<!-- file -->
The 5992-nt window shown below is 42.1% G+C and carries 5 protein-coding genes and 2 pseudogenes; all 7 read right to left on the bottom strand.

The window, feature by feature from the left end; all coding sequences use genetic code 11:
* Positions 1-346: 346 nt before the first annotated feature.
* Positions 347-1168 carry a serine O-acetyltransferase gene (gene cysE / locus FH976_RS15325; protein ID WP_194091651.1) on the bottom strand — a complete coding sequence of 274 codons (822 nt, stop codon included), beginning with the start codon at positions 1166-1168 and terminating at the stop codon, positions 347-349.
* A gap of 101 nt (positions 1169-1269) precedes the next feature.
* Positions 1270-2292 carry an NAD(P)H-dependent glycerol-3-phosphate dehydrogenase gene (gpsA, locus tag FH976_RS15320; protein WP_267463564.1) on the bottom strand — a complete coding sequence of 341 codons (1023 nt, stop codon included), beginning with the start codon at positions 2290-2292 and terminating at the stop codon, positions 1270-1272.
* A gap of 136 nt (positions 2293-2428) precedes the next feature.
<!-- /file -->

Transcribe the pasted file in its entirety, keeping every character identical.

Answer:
The 5992-nt window shown below is 42.1% G+C and carries 5 protein-coding genes and 2 pseudogenes; all 7 read right to left on the bottom strand.

The window, feature by feature from the left end; all coding sequences use genetic code 11:
* Positions 1-346: 346 nt before the first annotated feature.
* Positions 347-1168 carry a serine O-acetyltransferase gene (gene cysE / locus FH976_RS15325; protein ID WP_194091651.1) on the bottom strand — a complete coding sequence of 274 codons (822 nt, stop codon included), beginning with the start codon at positions 1166-1168 and terminating at the stop codon, positions 347-349.
* A gap of 101 nt (positions 1169-1269) precedes the next feature.
* Positions 1270-2292 carry an NAD(P)H-dependent glycerol-3-phosphate dehydrogenase gene (gpsA, locus tag FH976_RS15320; protein WP_267463564.1) on the bottom strand — a complete coding sequence of 341 codons (1023 nt, stop codon included), beginning with the start codon at positions 2290-2292 and terminating at the stop codon, positions 1270-1272.
* A gap of 136 nt (positions 2293-2428) precedes the next feature.